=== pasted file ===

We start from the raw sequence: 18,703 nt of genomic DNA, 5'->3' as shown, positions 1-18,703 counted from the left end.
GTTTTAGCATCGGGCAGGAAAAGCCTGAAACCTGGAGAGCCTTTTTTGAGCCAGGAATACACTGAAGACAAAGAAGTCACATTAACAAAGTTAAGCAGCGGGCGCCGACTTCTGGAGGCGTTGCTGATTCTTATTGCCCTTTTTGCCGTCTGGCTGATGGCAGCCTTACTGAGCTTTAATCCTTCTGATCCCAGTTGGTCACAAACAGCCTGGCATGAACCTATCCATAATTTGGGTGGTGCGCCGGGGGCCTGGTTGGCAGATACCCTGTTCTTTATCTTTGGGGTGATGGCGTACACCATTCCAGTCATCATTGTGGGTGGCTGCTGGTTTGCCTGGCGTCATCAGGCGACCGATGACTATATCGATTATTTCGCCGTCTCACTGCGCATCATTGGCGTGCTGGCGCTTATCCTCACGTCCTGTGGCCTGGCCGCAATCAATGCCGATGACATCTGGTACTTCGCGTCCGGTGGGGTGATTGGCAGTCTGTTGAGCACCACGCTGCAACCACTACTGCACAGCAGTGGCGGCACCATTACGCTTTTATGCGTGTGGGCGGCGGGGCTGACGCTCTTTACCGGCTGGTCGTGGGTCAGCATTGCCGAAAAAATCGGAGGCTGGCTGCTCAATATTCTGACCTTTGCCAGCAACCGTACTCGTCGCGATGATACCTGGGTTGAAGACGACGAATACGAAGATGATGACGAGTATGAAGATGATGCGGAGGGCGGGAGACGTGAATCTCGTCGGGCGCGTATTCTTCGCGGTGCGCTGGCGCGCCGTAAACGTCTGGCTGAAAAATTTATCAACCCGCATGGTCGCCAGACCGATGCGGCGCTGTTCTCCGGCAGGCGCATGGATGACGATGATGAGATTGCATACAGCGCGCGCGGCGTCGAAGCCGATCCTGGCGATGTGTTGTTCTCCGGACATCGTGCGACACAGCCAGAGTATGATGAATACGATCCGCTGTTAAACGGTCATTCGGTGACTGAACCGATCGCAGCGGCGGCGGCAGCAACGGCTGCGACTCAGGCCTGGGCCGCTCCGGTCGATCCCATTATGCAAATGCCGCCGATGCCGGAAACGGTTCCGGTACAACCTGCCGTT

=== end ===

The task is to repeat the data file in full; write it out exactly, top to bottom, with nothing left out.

We start from the raw sequence: 18,703 nt of genomic DNA, 5'->3' as shown, positions 1-18,703 counted from the left end.
GTTTTAGCATCGGGCAGGAAAAGCCTGAAACCTGGAGAGCCTTTTTTGAGCCAGGAATACACTGAAGACAAAGAAGTCACATTAACAAAGTTAAGCAGCGGGCGCCGACTTCTGGAGGCGTTGCTGATTCTTATTGCCCTTTTTGCCGTCTGGCTGATGGCAGCCTTACTGAGCTTTAATCCTTCTGATCCCAGTTGGTCACAAACAGCCTGGCATGAACCTATCCATAATTTGGGTGGTGCGCCGGGGGCCTGGTTGGCAGATACCCTGTTCTTTATCTTTGGGGTGATGGCGTACACCATTCCAGTCATCATTGTGGGTGGCTGCTGGTTTGCCTGGCGTCATCAGGCGACCGATGACTATATCGATTATTTCGCCGTCTCACTGCGCATCATTGGCGTGCTGGCGCTTATCCTCACGTCCTGTGGCCTGGCCGCAATCAATGCCGATGACATCTGGTACTTCGCGTCCGGTGGGGTGATTGGCAGTCTGTTGAGCACCACGCTGCAACCACTACTGCACAGCAGTGGCGGCACCATTACGCTTTTATGCGTGTGGGCGGCGGGGCTGACGCTCTTTACCGGCTGGTCGTGGGTCAGCATTGCCGAAAAAATCGGAGGCTGGCTGCTCAATATTCTGACCTTTGCCAGCAACCGTACTCGTCGCGATGATACCTGGGTTGAAGACGACGAATACGAAGATGATGACGAGTATGAAGATGATGCGGAGGGCGGGAGACGTGAATCTCGTCGGGCGCGTATTCTTCGCGGTGCGCTGGCGCGCCGTAAACGTCTGGCTGAAAAATTTATCAACCCGCATGGTCGCCAGACCGATGCGGCGCTGTTCTCCGGCAGGCGCATGGATGACGATGATGAGATTGCATACAGCGCGCGCGGCGTCGAAGCCGATCCTGGCGATGTGTTGTTCTCCGGACATCGTGCGACACAGCCAGAGTATGATGAATACGATCCGCTGTTAAACGGTCATTCGGTGACTGAACCGATCGCAGCGGCGGCGGCAGCAACGGCTGCGACTCAGGCCTGGGCCGCTCCGGTCGATCCCATTATGCAAATGCCGCCGATGCCGGAAACGGTTCCGGTACAACCTGCCGTT